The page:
- Parent Category: MTB in Hong Kong
- Published on 17 June 2008
- Written by Julien Lallemand
All mountain bike moves for trail riding are based on 5 core skills that we can summarize into: perception, balance, braking, steering, and pedaling.
Any obstacle will require you to first identify it (perception) and then take the right action response e.g. balance, brake, steer or pedal. In many advanced riding situations you’ll have to combine the skills, e.g. balance, brake and steer at the same time.
When we say “obstacle” we’re talking about anything that can challenge your ability to stay on the bike: bumps, gravels, tight turns, etc. An obstacle is anything that requires more than standard “riding a bike” skills.
The whole point of looking at mountain biking technique through these five skills is to enable you break down your action response to an obstacle into techniques you’ll have already established. You’ll face an intimidating trail section and you’ll see it as a sequence of moves you’ve done already, but that you may not have linked together yet.
Not being able to overcome an obstacle always comes down to a deficiency in one particular skill. For example: overshooting a curve and falling can be due to not looking at the trail but looking at the drop on the side of the trail (perception), not being balanced on the bike while curving and drifting off (balance), coming too fast into the curve and sliding off while using your brakes (braking).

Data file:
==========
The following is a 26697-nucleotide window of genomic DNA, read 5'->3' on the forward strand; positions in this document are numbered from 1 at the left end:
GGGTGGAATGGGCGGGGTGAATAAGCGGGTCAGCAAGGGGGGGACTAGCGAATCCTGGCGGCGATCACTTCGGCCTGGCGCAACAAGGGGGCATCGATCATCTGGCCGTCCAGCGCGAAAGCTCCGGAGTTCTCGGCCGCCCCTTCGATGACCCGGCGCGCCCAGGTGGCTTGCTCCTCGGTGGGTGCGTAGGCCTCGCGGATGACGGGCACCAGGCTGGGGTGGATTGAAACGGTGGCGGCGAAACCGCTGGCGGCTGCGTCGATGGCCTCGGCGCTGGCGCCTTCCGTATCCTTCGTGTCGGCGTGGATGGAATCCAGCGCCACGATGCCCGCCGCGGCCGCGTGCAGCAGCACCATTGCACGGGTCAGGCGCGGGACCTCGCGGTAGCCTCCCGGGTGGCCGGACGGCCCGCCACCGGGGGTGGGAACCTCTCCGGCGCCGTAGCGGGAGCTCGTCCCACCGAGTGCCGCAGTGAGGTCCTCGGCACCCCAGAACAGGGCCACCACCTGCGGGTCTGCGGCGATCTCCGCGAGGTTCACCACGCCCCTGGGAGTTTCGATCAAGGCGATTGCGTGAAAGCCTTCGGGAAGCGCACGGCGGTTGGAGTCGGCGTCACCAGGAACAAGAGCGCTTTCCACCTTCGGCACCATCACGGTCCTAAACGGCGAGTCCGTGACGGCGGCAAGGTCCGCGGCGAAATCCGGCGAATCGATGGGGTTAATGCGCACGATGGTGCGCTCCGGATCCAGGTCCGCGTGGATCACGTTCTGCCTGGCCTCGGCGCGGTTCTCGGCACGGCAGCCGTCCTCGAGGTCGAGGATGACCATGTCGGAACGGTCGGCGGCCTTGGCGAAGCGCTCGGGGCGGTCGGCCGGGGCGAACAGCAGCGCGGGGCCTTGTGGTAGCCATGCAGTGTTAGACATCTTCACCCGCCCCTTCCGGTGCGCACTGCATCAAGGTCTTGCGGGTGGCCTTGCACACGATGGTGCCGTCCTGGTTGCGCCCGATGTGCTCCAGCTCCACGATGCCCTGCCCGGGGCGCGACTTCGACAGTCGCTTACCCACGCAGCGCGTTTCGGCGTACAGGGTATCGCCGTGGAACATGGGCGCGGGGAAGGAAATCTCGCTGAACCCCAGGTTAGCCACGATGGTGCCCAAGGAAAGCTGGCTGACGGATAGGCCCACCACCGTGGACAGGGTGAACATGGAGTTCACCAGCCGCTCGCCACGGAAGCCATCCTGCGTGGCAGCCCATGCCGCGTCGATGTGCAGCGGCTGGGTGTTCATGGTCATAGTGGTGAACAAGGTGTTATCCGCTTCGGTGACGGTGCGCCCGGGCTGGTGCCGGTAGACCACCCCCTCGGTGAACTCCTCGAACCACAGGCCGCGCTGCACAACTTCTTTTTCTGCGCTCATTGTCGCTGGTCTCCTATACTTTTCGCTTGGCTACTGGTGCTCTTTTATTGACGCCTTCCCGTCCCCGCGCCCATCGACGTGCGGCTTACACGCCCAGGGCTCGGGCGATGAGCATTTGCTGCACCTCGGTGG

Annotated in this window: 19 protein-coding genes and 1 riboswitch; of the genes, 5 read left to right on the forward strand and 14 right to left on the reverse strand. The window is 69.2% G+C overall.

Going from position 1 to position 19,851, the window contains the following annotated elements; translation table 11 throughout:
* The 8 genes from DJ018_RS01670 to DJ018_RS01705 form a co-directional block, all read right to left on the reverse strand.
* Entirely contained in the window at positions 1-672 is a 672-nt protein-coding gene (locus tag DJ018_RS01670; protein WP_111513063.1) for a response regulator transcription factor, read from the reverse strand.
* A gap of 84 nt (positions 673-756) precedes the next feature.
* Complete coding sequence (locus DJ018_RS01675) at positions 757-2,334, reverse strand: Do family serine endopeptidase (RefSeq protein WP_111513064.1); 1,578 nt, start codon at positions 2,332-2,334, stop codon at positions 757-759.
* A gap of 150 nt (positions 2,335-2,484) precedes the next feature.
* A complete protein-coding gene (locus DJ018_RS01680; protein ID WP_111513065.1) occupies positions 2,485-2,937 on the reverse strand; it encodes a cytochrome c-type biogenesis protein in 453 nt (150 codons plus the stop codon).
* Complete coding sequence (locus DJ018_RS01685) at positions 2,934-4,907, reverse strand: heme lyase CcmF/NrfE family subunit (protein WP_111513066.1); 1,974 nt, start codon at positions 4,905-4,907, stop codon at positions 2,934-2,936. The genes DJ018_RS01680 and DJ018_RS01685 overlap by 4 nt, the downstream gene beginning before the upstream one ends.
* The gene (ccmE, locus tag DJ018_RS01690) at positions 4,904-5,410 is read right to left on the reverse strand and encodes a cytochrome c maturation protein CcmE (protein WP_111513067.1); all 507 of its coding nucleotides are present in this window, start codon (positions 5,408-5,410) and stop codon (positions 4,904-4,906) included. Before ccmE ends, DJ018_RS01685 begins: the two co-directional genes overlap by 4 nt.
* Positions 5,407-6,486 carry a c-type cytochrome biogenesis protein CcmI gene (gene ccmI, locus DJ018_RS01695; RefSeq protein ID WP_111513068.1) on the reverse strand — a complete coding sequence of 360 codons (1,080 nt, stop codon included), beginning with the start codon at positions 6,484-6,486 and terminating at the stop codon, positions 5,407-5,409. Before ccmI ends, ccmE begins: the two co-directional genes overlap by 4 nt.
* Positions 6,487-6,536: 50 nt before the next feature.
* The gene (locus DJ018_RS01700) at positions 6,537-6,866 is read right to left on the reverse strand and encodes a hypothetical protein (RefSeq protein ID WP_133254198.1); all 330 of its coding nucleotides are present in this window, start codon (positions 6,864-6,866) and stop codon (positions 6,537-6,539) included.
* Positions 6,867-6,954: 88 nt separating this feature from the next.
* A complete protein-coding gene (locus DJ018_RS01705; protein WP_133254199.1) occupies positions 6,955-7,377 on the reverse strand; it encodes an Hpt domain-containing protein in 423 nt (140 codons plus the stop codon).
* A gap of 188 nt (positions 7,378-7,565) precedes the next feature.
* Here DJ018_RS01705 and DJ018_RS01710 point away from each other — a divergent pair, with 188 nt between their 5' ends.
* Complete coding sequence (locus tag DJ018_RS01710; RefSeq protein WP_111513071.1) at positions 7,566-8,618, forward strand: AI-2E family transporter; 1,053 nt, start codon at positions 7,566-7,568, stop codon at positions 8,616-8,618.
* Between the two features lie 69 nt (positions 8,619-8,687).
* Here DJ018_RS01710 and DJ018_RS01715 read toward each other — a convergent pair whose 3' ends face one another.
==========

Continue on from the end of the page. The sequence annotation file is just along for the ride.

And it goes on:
Graphic: identifying the incoming obstacles, anticipating, taking action
The only way to learn how to ride on trails safely is to build up these skills progressively. Start by very basic exercises in a safe environment and progressively increase the difficulty level. The basic skills must be mastered in a neutral environment before being challenged by additional factors such as rocks, steep slopes, ruts and slippery ground.
The alternative would be to skip all this and directly attempt the most difficult trails (like Ho Pui Trail). You may be lucky and survive it without any major injuries; you may also be discouraged by having to push your bike most of the way, or be tense and intimidated by the challenging terrain the rest of the time.